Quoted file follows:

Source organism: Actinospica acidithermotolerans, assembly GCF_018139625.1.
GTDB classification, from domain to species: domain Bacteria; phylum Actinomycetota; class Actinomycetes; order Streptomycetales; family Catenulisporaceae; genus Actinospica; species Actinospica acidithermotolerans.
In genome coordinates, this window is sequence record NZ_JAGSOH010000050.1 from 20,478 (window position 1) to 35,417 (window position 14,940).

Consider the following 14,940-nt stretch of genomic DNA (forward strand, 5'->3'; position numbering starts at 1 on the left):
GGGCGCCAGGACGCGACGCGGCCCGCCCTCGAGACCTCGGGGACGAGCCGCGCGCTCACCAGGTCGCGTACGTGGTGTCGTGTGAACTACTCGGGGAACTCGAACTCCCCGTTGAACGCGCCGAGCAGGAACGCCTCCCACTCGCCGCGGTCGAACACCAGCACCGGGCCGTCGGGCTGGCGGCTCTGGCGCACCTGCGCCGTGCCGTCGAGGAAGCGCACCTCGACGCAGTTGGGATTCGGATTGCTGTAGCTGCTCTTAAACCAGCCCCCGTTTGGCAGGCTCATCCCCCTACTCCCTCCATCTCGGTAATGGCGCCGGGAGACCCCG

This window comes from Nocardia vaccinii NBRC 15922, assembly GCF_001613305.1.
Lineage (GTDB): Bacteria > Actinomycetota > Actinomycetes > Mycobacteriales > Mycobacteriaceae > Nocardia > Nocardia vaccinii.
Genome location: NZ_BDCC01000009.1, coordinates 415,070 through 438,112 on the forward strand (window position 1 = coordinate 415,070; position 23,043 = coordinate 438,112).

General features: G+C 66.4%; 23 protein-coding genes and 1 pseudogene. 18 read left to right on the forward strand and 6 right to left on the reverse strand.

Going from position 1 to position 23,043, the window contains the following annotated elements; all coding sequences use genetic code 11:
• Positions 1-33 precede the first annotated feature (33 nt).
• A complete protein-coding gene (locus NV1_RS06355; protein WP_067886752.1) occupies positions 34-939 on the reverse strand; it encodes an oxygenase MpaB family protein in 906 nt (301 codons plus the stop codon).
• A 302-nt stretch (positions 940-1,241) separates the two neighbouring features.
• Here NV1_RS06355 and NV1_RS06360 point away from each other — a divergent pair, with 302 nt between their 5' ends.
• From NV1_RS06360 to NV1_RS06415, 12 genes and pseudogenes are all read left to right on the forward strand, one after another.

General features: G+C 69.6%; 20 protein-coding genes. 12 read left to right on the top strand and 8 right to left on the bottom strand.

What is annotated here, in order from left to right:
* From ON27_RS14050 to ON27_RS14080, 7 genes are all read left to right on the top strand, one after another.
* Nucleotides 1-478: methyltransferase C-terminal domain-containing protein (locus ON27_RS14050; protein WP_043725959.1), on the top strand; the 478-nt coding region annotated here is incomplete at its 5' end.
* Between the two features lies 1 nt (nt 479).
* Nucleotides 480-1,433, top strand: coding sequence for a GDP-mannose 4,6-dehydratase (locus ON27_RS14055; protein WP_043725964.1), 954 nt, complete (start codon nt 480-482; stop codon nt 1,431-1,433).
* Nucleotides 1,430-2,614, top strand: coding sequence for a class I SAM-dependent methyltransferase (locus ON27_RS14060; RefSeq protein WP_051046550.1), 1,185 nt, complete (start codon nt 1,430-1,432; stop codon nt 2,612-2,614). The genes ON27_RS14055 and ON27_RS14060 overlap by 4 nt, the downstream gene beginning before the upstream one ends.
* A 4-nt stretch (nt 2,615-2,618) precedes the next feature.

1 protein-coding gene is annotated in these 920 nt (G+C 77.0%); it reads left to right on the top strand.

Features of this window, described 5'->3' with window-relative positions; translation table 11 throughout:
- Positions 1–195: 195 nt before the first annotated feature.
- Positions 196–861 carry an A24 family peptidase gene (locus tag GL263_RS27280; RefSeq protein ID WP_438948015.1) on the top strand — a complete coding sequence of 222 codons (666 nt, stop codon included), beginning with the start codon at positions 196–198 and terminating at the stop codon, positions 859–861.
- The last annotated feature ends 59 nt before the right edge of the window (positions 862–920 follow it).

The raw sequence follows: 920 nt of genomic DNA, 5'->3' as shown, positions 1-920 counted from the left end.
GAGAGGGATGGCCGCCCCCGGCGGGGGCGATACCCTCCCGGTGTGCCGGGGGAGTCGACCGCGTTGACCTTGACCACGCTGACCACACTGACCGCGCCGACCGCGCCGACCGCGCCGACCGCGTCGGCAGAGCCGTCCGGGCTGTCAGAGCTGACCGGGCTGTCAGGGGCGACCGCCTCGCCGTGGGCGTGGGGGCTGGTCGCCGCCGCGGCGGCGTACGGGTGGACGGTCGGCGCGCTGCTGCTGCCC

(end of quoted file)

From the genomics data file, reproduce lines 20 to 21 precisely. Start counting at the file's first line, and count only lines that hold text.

* Between the two features lies 1 nt (nt 479).
* Nucleotides 480-1,433, top strand: coding sequence for a GDP-mannose 4,6-dehydratase (locus ON27_RS14055; protein WP_043725964.1), 954 nt, complete (start codon nt 480-482; stop codon nt 1,431-1,433).